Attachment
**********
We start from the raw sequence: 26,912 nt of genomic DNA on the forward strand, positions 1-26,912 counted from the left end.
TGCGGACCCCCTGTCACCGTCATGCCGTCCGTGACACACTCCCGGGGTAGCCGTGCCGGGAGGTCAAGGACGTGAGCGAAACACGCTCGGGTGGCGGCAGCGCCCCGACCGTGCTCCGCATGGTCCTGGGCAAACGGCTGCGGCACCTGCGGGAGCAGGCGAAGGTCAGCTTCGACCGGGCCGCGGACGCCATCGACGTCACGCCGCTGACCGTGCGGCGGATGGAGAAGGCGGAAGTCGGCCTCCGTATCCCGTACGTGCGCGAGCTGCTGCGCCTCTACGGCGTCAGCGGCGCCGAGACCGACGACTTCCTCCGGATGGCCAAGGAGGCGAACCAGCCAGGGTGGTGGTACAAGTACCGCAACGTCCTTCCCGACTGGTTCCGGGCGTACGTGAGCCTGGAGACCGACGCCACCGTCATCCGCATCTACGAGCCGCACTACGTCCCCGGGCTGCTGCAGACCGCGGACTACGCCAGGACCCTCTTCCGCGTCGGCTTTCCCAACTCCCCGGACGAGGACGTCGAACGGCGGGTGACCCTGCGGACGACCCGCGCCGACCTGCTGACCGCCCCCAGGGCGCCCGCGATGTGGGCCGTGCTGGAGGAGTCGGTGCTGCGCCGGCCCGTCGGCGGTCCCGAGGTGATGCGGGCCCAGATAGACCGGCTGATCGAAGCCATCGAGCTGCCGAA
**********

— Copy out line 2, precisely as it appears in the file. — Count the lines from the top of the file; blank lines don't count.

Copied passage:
TGCGGACCCCCTGTCACCGTCATGCCGTCCGTGACACACTCCCGGGGTAGCCGTGCCGGGAGGTCAAGGACGTGAGCGAAACACGCTCGGGTGGCGGCAGCGCCCCGACCGTGCTCCGCATGGTCCTGGGCAAACGGCTGCGGCACCTGCGGGAGCAGGCGAAGGTCAGCTTCGACCGGGCCGCGGACGCCATCGACGTCACGCCGCTGACCGTGCGGCGGATGGAGAAGGCGGAAGTCGGCCTCCGTATCCCGTACGTGCGCGAGCTGCTGCGCCTCTACGGCGTCAGCGGCGCCGAGACCGACGACTTCCTCCGGATGGCCAAGGAGGCGAACCAGCCAGGGTGGTGGTACAAGTACCGCAACGTCCTTCCCGACTGGTTCCGGGCGTACGTGAGCCTGGAGACCGACGCCACCGTCATCCGCATCTACGAGCCGCACTACGTCCCCGGGCTGCTGCAGACCGCGGACTACGCCAGGACCCTCTTCCGCGTCGGCTTTCCCAACTCCCCGGACGAGGACGTCGAACGGCGGGTGACCCTGCGGACGACCCGCGCCGACCTGCTGACCGCCCCCAGGGCGCCCGCGATGTGGGCCGTGCTGGAGGAGTCGGTGCTGCGCCGGCCCGTCGGCGGTCCCGAGGTGATGCGGGCCCAGATAGACCGGCTGATCGAAGCCATCGAGCTGCCGAA